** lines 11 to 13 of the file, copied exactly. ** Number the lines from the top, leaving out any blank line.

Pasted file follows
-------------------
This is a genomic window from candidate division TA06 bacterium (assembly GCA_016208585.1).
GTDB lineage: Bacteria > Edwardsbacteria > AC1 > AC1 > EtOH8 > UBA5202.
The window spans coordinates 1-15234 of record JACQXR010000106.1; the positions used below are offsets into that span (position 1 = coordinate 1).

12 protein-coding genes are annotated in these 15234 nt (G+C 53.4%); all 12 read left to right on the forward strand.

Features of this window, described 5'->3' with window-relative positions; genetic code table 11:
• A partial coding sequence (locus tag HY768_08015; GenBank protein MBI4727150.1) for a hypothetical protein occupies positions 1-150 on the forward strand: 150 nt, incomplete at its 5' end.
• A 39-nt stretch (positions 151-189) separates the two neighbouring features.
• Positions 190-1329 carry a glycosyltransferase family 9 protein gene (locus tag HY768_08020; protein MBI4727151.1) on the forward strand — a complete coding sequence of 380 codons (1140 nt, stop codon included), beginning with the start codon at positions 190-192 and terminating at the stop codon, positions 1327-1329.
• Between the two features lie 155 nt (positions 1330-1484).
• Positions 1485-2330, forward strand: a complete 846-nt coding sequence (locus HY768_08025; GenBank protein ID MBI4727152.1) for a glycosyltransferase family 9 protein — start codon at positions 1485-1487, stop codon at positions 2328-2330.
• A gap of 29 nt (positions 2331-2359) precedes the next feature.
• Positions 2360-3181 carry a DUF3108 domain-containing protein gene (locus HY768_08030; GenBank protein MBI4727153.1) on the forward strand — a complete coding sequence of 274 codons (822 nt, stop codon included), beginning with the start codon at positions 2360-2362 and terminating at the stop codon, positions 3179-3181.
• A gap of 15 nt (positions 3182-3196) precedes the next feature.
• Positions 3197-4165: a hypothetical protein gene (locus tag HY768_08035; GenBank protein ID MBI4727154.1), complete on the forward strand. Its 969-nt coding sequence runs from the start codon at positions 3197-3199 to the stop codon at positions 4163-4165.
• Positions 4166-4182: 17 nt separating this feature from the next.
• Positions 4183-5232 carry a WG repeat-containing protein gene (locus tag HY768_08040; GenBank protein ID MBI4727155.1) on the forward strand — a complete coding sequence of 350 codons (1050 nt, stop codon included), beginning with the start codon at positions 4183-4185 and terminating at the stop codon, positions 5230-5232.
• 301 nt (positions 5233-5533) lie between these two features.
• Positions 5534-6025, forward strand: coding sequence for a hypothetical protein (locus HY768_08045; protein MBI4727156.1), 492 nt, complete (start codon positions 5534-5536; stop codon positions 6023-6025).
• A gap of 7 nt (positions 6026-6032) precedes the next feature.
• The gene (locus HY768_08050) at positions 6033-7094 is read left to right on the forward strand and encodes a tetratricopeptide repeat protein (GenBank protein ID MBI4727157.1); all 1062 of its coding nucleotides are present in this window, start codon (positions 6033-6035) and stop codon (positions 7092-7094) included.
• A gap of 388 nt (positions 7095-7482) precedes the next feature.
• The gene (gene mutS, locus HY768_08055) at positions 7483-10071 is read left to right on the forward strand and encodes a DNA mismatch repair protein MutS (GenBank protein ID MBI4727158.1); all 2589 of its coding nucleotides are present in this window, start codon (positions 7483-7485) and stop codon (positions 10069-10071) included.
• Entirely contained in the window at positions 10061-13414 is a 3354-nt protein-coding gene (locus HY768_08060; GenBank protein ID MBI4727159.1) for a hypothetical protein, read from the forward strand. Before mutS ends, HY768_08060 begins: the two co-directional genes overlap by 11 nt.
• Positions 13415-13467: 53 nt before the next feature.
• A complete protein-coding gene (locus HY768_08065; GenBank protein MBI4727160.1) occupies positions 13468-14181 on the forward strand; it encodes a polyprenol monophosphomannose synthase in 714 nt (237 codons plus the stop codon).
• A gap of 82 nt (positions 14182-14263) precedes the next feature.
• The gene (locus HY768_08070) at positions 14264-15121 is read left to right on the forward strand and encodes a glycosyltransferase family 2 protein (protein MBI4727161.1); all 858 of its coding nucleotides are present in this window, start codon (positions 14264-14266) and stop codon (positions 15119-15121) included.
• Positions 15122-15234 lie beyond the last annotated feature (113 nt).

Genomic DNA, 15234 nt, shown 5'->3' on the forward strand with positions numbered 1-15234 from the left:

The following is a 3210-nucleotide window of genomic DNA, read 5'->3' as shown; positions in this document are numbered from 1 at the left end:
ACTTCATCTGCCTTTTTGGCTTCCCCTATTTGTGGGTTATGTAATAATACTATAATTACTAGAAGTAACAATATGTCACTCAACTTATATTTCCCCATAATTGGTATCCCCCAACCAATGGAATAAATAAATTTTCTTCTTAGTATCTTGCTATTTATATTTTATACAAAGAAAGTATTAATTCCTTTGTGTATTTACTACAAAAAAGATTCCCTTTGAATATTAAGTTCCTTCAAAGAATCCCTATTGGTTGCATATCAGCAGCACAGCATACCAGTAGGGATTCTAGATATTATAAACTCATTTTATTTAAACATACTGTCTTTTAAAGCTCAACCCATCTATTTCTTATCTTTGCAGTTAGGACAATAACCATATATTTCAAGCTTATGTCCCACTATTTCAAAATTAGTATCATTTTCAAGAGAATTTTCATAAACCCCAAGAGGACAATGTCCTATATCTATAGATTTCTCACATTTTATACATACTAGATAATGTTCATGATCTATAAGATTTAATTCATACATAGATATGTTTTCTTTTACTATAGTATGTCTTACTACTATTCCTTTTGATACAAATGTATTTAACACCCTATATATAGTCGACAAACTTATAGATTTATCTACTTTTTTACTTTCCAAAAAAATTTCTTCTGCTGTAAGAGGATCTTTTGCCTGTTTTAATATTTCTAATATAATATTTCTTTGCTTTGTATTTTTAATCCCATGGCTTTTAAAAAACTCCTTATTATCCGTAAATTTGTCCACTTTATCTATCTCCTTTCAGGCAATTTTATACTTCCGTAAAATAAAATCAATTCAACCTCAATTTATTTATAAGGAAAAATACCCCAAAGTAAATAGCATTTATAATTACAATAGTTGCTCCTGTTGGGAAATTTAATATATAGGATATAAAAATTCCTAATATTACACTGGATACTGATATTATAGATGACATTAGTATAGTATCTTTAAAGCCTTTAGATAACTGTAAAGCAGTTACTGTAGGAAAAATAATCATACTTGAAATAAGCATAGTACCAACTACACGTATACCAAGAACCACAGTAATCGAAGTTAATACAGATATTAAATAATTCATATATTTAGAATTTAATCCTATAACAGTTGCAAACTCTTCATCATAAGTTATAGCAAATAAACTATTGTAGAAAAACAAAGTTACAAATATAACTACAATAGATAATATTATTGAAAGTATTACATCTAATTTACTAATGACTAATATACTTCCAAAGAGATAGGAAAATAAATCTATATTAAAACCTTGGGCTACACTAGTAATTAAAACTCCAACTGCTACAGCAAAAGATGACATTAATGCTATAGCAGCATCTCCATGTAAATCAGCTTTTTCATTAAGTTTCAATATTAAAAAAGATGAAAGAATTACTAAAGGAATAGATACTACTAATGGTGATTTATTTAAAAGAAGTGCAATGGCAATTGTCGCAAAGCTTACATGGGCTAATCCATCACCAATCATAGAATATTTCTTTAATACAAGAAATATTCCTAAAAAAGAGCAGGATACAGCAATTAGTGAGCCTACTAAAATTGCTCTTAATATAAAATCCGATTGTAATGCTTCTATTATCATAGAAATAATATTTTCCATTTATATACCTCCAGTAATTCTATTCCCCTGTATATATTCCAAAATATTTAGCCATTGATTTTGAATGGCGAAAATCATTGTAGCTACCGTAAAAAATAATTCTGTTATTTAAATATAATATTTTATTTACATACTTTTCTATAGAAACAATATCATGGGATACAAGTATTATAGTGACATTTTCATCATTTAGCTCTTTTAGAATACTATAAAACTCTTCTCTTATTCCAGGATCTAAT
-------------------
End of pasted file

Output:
• A gap of 29 nt (positions 2331-2359) precedes the next feature.
• Positions 2360-3181 carry a DUF3108 domain-containing protein gene (locus HY768_08030; GenBank protein MBI4727153.1) on the forward strand — a complete coding sequence of 274 codons (822 nt, stop codon included), beginning with the start codon at positions 2360-2362 and terminating at the stop codon, positions 3179-3181.
• A gap of 15 nt (positions 3182-3196) precedes the next feature.